Export-Import Bank Survives More House Votes – UPDATE 2

Export-Import Bank Survives More House Votes – UPDATE 2

UPDATE, November 10, 2015:  The House and Senate now have each appointed conferees on the bill; the House on November 5 and the Senate today.  The House said that it may appoint additional conferees subsequently.

UPDATE, NOVEMBER 5, 2015, 12:01 pm ET:  The House now has passed H.R. 22 (371-54), which includes the Export-Import Bank reauthorization. The Senate now must agree to the House changes to the entire bill or the two sides will set up a conference committee to negotiate a final compromise version.  Each side then would have to approve the compromise.

ORIGINAL ARTICLE, NOVEMBER 5, 2015, 7:45 am ET:  A week after the House voted to reauthorize the Export-Import Bank, the issue was back on the House floor last night as opponents tried again to restrict the Bank’s activities.  After intense debate, 10 amendments ultimately were defeated, however.

Created in 1934, the Bank needs to be periodically reauthorized, a step
taken with little notice until recently.  The Bank helps provide
financing for U.S. exports, including
communications satellites, for example.  The Aerospace Industries
Association (AIA) and the Satellite Industry Association are among its
supporters.  The Bank has not been able to issue new loans since its authorization expired on June 30, 2015.  AIA reports that U.S. companies have lost three contracts to build satellites since then.

Some very conservative Republicans and very liberal Democrats oppose the Bank because they consider it corporate welfare for a few large companies like Boeing and GE.  Supporters argue it is a critical component in the competitiveness of U.S. companies that compete against foreign companies with access to similar lending organizations in their countries.  Supporters have consistently argued that a large majority of House members support the Bank and its authorization lapsed only because a small group of powerful Republicans were preventing the full House from voting on the issue.  Last week, a group of Republicans who support the Bank, led by Rep. Steve Fincher (R-TN), used a rare parliamentary procedure to move a bill (H.R. 597) out of the Financial Services Committee against the objections of its chairman, Rep. Jeb Hensarling (R-TX).  After fractious debate, the House voted decisively 313-118 to put the Bank back in business with support from a majority of Republicans and Democrats.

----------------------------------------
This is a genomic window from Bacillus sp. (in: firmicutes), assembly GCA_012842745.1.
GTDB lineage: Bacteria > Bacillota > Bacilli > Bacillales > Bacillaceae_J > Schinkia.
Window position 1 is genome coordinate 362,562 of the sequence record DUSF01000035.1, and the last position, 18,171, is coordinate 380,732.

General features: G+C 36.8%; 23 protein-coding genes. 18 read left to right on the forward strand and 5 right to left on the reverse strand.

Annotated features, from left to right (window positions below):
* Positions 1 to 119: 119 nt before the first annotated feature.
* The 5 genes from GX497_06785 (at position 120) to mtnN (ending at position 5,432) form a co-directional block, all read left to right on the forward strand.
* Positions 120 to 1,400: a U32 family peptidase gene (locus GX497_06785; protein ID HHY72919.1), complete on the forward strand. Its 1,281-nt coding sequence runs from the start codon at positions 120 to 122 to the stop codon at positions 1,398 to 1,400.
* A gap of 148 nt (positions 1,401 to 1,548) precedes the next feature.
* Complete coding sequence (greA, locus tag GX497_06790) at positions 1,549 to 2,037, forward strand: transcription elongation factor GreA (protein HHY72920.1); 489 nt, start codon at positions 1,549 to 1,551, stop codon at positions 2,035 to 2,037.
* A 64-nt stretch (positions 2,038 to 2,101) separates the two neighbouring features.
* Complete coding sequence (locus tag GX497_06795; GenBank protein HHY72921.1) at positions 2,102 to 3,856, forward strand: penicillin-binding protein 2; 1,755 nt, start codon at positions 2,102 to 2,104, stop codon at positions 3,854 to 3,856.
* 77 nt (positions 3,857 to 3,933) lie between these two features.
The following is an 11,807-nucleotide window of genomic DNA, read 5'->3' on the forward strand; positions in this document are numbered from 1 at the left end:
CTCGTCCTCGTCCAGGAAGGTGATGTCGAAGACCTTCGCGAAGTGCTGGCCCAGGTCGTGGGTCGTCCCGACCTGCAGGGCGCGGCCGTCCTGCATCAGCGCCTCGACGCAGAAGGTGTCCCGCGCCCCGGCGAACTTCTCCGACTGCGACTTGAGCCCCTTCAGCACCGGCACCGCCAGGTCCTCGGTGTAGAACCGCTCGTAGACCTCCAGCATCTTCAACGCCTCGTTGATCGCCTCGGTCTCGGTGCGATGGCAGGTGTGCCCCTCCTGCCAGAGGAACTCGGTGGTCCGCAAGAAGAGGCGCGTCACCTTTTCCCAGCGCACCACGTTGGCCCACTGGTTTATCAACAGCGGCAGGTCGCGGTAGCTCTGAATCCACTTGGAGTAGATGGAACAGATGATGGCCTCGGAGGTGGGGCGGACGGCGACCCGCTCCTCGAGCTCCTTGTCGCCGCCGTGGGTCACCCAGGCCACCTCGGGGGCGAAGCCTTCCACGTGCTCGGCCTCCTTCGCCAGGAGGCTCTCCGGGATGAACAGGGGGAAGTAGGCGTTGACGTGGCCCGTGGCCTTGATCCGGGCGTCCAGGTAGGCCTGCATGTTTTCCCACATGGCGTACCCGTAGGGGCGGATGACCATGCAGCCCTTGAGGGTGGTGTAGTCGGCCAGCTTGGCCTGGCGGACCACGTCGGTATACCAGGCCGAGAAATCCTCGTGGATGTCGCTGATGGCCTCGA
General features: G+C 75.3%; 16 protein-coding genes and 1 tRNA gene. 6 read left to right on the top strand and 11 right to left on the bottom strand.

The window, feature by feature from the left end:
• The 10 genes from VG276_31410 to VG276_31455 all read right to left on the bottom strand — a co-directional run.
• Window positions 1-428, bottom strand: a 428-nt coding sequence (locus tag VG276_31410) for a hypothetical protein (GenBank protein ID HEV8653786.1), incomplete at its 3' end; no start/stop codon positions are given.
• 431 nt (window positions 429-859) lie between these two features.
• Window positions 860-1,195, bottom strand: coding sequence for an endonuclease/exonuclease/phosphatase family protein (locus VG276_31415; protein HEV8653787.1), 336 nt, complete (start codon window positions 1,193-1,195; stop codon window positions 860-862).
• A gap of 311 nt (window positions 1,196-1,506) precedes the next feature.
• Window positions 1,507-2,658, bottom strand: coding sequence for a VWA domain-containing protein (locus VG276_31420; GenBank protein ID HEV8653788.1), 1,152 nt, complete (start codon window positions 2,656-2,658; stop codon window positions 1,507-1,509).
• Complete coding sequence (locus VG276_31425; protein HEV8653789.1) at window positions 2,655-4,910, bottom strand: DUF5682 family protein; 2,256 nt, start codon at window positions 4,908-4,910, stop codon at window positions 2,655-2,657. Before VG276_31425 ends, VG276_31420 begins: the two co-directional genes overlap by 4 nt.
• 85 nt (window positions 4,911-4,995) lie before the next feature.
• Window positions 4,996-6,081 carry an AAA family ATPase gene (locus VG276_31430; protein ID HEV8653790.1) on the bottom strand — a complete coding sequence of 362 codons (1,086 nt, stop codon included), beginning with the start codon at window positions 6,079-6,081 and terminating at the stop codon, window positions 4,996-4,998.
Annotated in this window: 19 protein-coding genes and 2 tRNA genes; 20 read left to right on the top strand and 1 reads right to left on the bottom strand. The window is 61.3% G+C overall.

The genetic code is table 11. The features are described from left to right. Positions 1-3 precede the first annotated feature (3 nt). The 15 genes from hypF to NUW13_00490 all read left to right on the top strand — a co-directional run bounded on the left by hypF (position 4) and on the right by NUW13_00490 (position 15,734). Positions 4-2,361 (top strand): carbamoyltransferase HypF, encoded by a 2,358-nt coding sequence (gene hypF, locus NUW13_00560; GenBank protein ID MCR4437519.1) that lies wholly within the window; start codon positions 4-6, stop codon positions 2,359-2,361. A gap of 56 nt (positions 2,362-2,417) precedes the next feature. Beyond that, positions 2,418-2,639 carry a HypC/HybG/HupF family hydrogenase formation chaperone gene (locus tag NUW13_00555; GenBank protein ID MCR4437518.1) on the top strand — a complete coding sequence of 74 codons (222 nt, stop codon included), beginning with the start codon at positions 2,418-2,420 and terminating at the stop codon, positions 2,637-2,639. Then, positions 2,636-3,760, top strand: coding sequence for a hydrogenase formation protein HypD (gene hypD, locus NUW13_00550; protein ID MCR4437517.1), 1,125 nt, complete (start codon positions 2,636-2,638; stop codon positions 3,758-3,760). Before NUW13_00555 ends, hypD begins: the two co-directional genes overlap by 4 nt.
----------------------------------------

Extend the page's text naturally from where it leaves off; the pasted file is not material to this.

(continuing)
The Senate still would have to act on that bill, however, and Senate Majority Leader Mitch McConnell (R-KY), who opposes the Bank, has said he will not move a stand-alone bill.  Instead he will allow the Senate to consider the issue only as part of a larger measure.  Indeed, in July the Senate passed a surface transportation bill that includes reauthorizing the Bank through 2019. 

The Senate action was taken by amending a House-passed Surface Transportation bill, H.R. 22.  The House refused to take up the Senate version of the bill at that time, but now is doing so. 

(The underlying bill addresses issues unrelated to the Export-Import Bank, but they are just as contentious.  Among them is reauthorizing expenditures from the Highway Trust Fund and since legislation to provide a long-term solution to that and other issues has not cleared both chambers, they have been passing short-term extensions instead.  The short-term extensions do not include the Export-Import Bank provisions.  The most recent, passed last week, extends the Highway Trust Fund authorization through November 20.   Congress presumably will try to get work on H.R. 22 completed before then to avoid the need for another short-term extension.)

Opponents of the Bank offered 10 amendments last night to restrict the Bank’s activities, reopening the debate supporters thought they had put to rest last week.  The coalition of Republicans and Democrats that supports the Bank held together and defeated those amendments by votes almost as definitive as the one last week.

The House was in session until 1:05 am this morning (Thursday) debating those and other issues.  It will reconvene at 9:00 am this morning to continue debate.  The House is scheduled to recess at the end of today and remain in recess next week.

The bill still must go back to the Senate and unless the Senate agrees with the House-passed text of the entire bill with no changes, the issue could arise again during conference negotiations.

For today, however, efforts to reopen the Bank have survived another round.

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